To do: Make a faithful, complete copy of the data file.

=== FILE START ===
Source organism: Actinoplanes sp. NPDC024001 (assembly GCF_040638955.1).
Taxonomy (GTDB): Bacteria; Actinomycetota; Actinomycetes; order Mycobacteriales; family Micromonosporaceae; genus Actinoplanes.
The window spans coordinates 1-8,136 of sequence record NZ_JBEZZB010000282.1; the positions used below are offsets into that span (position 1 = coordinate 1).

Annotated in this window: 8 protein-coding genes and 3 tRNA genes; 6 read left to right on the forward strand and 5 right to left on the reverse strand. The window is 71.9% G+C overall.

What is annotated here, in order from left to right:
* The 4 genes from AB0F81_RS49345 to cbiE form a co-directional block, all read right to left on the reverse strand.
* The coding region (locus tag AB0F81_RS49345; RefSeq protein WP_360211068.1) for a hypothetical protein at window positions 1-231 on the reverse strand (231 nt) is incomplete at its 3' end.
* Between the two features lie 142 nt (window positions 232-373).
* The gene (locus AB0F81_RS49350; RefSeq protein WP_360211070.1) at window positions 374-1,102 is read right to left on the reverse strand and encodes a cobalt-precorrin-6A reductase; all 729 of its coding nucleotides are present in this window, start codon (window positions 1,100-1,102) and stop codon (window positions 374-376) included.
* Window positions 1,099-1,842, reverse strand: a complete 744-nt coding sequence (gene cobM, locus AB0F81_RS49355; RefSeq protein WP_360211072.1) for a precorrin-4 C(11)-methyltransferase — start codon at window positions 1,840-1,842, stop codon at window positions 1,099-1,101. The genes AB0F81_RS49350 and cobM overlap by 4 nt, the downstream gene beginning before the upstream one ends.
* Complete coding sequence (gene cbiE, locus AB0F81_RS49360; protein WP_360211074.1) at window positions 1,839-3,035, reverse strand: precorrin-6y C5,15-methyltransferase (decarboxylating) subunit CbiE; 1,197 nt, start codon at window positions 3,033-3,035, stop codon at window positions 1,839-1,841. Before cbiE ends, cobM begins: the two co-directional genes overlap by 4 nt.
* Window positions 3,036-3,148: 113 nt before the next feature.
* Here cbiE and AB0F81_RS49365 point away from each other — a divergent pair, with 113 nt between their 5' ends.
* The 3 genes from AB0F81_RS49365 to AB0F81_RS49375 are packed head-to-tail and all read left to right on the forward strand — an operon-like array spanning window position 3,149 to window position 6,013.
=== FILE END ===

Source organism: Actinoplanes sp. NPDC024001 (assembly GCF_040638955.1).
Taxonomy (GTDB): Bacteria; Actinomycetota; Actinomycetes; order Mycobacteriales; family Micromonosporaceae; genus Actinoplanes.
The window spans coordinates 1-8,136 of sequence record NZ_JBEZZB010000282.1; the positions used below are offsets into that span (position 1 = coordinate 1).

Annotated in this window: 8 protein-coding genes and 3 tRNA genes; 6 read left to right on the forward strand and 5 right to left on the reverse strand. The window is 71.9% G+C overall.

What is annotated here, in order from left to right:
* The 4 genes from AB0F81_RS49345 to cbiE form a co-directional block, all read right to left on the reverse strand.
* The coding region (locus tag AB0F81_RS49345; RefSeq protein WP_360211068.1) for a hypothetical protein at window positions 1-231 on the reverse strand (231 nt) is incomplete at its 3' end.
* Between the two features lie 142 nt (window positions 232-373).
* The gene (locus AB0F81_RS49350; RefSeq protein WP_360211070.1) at window positions 374-1,102 is read right to left on the reverse strand and encodes a cobalt-precorrin-6A reductase; all 729 of its coding nucleotides are present in this window, start codon (window positions 1,100-1,102) and stop codon (window positions 374-376) included.
* Window positions 1,099-1,842, reverse strand: a complete 744-nt coding sequence (gene cobM, locus AB0F81_RS49355; RefSeq protein WP_360211072.1) for a precorrin-4 C(11)-methyltransferase — start codon at window positions 1,840-1,842, stop codon at window positions 1,099-1,101. The genes AB0F81_RS49350 and cobM overlap by 4 nt, the downstream gene beginning before the upstream one ends.
* Complete coding sequence (gene cbiE, locus AB0F81_RS49360; protein WP_360211074.1) at window positions 1,839-3,035, reverse strand: precorrin-6y C5,15-methyltransferase (decarboxylating) subunit CbiE; 1,197 nt, start codon at window positions 3,033-3,035, stop codon at window positions 1,839-1,841. Before cbiE ends, cobM begins: the two co-directional genes overlap by 4 nt.
* Window positions 3,036-3,148: 113 nt before the next feature.
* Here cbiE and AB0F81_RS49365 point away from each other — a divergent pair, with 113 nt between their 5' ends.
* The 3 genes from AB0F81_RS49365 to AB0F81_RS49375 are packed head-to-tail and all read left to right on the forward strand — an operon-like array spanning window position 3,149 to window position 6,013.